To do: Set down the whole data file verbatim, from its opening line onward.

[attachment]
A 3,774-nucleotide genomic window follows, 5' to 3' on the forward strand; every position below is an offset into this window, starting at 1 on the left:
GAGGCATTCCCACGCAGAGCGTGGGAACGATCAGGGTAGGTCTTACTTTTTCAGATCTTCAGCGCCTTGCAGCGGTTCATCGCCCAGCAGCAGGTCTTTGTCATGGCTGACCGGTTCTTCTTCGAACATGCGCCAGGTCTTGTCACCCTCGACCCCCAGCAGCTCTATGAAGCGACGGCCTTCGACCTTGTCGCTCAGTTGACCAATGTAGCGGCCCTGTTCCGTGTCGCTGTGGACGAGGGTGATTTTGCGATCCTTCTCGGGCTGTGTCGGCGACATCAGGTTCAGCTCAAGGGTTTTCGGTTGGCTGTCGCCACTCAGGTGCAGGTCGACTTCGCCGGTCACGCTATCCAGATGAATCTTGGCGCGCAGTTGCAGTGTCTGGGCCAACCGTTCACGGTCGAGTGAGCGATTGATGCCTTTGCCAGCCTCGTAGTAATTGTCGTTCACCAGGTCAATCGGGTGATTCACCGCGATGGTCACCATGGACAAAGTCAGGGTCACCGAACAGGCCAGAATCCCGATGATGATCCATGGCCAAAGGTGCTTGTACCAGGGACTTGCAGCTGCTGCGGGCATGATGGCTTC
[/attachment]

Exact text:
A 3,774-nucleotide genomic window follows, 5' to 3' on the forward strand; every position below is an offset into this window, starting at 1 on the left:
GAGGCATTCCCACGCAGAGCGTGGGAACGATCAGGGTAGGTCTTACTTTTTCAGATCTTCAGCGCCTTGCAGCGGTTCATCGCCCAGCAGCAGGTCTTTGTCATGGCTGACCGGTTCTTCTTCGAACATGCGCCAGGTCTTGTCACCCTCGACCCCCAGCAGCTCTATGAAGCGACGGCCTTCGACCTTGTCGCTCAGTTGACCAATGTAGCGGCCCTGTTCCGTGTCGCTGTGGACGAGGGTGATTTTGCGATCCTTCTCGGGCTGTGTCGGCGACATCAGGTTCAGCTCAAGGGTTTTCGGTTGGCTGTCGCCACTCAGGTGCAGGTCGACTTCGCCGGTCACGCTATCCAGATGAATCTTGGCGCGCAGTTGCAGTGTCTGGGCCAACCGTTCACGGTCGAGTGAGCGATTGATGCCTTTGCCAGCCTCGTAGTAATTGTCGTTCACCAGGTCAATCGGGTGATTCACCGCGATGGTCACCATGGACAAAGTCAGGGTCACCGAACAGGCCAGAATCCCGATGATGATCCATGGCCAAAGGTGCTTGTACCAGGGACTTGCAGCTGCTGCGGGCATGATGGCTTC